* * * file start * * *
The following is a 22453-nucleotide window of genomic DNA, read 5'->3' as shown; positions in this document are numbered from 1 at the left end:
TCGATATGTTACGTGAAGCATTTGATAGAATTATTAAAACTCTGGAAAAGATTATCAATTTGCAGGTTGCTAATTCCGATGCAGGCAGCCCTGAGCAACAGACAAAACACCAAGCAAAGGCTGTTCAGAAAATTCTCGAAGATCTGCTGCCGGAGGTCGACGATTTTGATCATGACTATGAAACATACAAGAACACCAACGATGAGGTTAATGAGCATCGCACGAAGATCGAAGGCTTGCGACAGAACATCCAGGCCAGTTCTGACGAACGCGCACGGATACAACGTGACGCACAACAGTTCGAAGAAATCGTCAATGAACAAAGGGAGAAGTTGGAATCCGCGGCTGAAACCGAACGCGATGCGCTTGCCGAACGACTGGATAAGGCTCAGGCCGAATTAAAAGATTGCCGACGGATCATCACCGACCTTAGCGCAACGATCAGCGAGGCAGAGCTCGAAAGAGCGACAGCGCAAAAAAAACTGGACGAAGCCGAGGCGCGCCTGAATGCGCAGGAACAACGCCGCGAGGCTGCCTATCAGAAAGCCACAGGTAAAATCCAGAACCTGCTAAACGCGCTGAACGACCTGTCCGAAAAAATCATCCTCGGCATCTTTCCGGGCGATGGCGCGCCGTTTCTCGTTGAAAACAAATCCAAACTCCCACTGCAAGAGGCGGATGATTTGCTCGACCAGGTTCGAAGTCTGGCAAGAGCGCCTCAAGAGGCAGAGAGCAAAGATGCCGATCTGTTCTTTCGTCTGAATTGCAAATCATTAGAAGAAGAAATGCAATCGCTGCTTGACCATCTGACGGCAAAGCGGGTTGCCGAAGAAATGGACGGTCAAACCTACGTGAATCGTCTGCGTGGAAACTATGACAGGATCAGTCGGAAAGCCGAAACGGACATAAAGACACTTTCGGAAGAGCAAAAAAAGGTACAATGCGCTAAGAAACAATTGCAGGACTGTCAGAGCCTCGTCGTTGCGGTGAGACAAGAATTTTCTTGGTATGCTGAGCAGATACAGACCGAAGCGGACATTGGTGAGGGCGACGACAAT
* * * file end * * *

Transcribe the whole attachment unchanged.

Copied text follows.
The following is a 22453-nucleotide window of genomic DNA, read 5'->3' as shown; positions in this document are numbered from 1 at the left end:
TCGATATGTTACGTGAAGCATTTGATAGAATTATTAAAACTCTGGAAAAGATTATCAATTTGCAGGTTGCTAATTCCGATGCAGGCAGCCCTGAGCAACAGACAAAACACCAAGCAAAGGCTGTTCAGAAAATTCTCGAAGATCTGCTGCCGGAGGTCGACGATTTTGATCATGACTATGAAACATACAAGAACACCAACGATGAGGTTAATGAGCATCGCACGAAGATCGAAGGCTTGCGACAGAACATCCAGGCCAGTTCTGACGAACGCGCACGGATACAACGTGACGCACAACAGTTCGAAGAAATCGTCAATGAACAAAGGGAGAAGTTGGAATCCGCGGCTGAAACCGAACGCGATGCGCTTGCCGAACGACTGGATAAGGCTCAGGCCGAATTAAAAGATTGCCGACGGATCATCACCGACCTTAGCGCAACGATCAGCGAGGCAGAGCTCGAAAGAGCGACAGCGCAAAAAAAACTGGACGAAGCCGAGGCGCGCCTGAATGCGCAGGAACAACGCCGCGAGGCTGCCTATCAGAAAGCCACAGGTAAAATCCAGAACCTGCTAAACGCGCTGAACGACCTGTCCGAAAAAATCATCCTCGGCATCTTTCCGGGCGATGGCGCGCCGTTTCTCGTTGAAAACAAATCCAAACTCCCACTGCAAGAGGCGGATGATTTGCTCGACCAGGTTCGAAGTCTGGCAAGAGCGCCTCAAGAGGCAGAGAGCAAAGATGCCGATCTGTTCTTTCGTCTGAATTGCAAATCATTAGAAGAAGAAATGCAATCGCTGCTTGACCATCTGACGGCAAAGCGGGTTGCCGAAGAAATGGACGGTCAAACCTACGTGAATCGTCTGCGTGGAAACTATGACAGGATCAGTCGGAAAGCCGAAACGGACATAAAGACACTTTCGGAAGAGCAAAAAAAGGTACAATGCGCTAAGAAACAATTGCAGGACTGTCAGAGCCTCGTCGTTGCGGTGAGACAAGAATTTTCTTGGTATGCTGAGCAGATACAGACCGAAGCGGACATTGGTGAGGGCGACGACAAT